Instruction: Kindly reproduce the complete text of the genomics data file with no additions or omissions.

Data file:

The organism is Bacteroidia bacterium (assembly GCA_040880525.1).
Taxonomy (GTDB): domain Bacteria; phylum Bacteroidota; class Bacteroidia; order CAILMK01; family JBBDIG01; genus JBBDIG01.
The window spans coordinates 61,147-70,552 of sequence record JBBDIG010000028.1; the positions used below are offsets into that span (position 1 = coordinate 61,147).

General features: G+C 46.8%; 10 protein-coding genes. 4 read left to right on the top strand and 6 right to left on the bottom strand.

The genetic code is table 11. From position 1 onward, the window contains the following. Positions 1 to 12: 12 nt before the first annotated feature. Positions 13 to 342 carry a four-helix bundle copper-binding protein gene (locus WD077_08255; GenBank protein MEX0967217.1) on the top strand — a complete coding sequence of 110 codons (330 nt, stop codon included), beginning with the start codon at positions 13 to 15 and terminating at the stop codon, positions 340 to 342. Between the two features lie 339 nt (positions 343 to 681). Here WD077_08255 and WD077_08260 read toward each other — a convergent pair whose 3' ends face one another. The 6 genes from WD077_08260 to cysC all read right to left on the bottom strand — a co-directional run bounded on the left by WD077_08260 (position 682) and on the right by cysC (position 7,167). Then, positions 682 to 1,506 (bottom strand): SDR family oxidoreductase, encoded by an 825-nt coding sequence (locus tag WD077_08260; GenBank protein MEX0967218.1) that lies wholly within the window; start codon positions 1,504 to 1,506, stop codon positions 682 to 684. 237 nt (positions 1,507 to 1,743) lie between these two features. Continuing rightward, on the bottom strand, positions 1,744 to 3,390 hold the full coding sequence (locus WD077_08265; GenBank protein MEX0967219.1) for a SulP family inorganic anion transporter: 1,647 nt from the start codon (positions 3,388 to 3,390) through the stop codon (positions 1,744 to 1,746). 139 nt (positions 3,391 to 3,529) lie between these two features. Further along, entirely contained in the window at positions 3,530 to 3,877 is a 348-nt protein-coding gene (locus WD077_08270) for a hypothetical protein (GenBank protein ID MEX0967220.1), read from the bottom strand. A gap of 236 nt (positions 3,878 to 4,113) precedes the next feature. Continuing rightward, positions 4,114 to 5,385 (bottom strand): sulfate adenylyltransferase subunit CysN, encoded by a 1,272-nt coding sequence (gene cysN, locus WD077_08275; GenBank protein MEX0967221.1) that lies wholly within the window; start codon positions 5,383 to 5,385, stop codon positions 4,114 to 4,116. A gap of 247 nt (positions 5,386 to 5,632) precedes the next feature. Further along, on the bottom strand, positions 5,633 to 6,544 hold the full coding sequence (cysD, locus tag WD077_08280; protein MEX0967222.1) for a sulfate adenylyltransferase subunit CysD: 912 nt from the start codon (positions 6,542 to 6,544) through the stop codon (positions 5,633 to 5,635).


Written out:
The organism is Bacteroidia bacterium (assembly GCA_040880525.1).
Taxonomy (GTDB): domain Bacteria; phylum Bacteroidota; class Bacteroidia; order CAILMK01; family JBBDIG01; genus JBBDIG01.
The window spans coordinates 61,147-70,552 of sequence record JBBDIG010000028.1; the positions used below are offsets into that span (position 1 = coordinate 61,147).

General features: G+C 46.8%; 10 protein-coding genes. 4 read left to right on the top strand and 6 right to left on the bottom strand.

The genetic code is table 11. From position 1 onward, the window contains the following. Positions 1 to 12: 12 nt before the first annotated feature. Positions 13 to 342 carry a four-helix bundle copper-binding protein gene (locus WD077_08255; GenBank protein MEX0967217.1) on the top strand — a complete coding sequence of 110 codons (330 nt, stop codon included), beginning with the start codon at positions 13 to 15 and terminating at the stop codon, positions 340 to 342. Between the two features lie 339 nt (positions 343 to 681). Here WD077_08255 and WD077_08260 read toward each other — a convergent pair whose 3' ends face one another. The 6 genes from WD077_08260 to cysC all read right to left on the bottom strand — a co-directional run bounded on the left by WD077_08260 (position 682) and on the right by cysC (position 7,167). Then, positions 682 to 1,506 (bottom strand): SDR family oxidoreductase, encoded by an 825-nt coding sequence (locus tag WD077_08260; GenBank protein MEX0967218.1) that lies wholly within the window; start codon positions 1,504 to 1,506, stop codon positions 682 to 684. 237 nt (positions 1,507 to 1,743) lie between these two features. Continuing rightward, on the bottom strand, positions 1,744 to 3,390 hold the full coding sequence (locus WD077_08265; GenBank protein MEX0967219.1) for a SulP family inorganic anion transporter: 1,647 nt from the start codon (positions 3,388 to 3,390) through the stop codon (positions 1,744 to 1,746). 139 nt (positions 3,391 to 3,529) lie between these two features. Further along, entirely contained in the window at positions 3,530 to 3,877 is a 348-nt protein-coding gene (locus WD077_08270) for a hypothetical protein (GenBank protein ID MEX0967220.1), read from the bottom strand. A gap of 236 nt (positions 3,878 to 4,113) precedes the next feature. Continuing rightward, positions 4,114 to 5,385 (bottom strand): sulfate adenylyltransferase subunit CysN, encoded by a 1,272-nt coding sequence (gene cysN, locus WD077_08275; GenBank protein MEX0967221.1) that lies wholly within the window; start codon positions 5,383 to 5,385, stop codon positions 4,114 to 4,116. A gap of 247 nt (positions 5,386 to 5,632) precedes the next feature. Further along, on the bottom strand, positions 5,633 to 6,544 hold the full coding sequence (cysD, locus tag WD077_08280; protein MEX0967222.1) for a sulfate adenylyltransferase subunit CysD: 912 nt from the start codon (positions 6,542 to 6,544) through the stop codon (positions 5,633 to 5,635).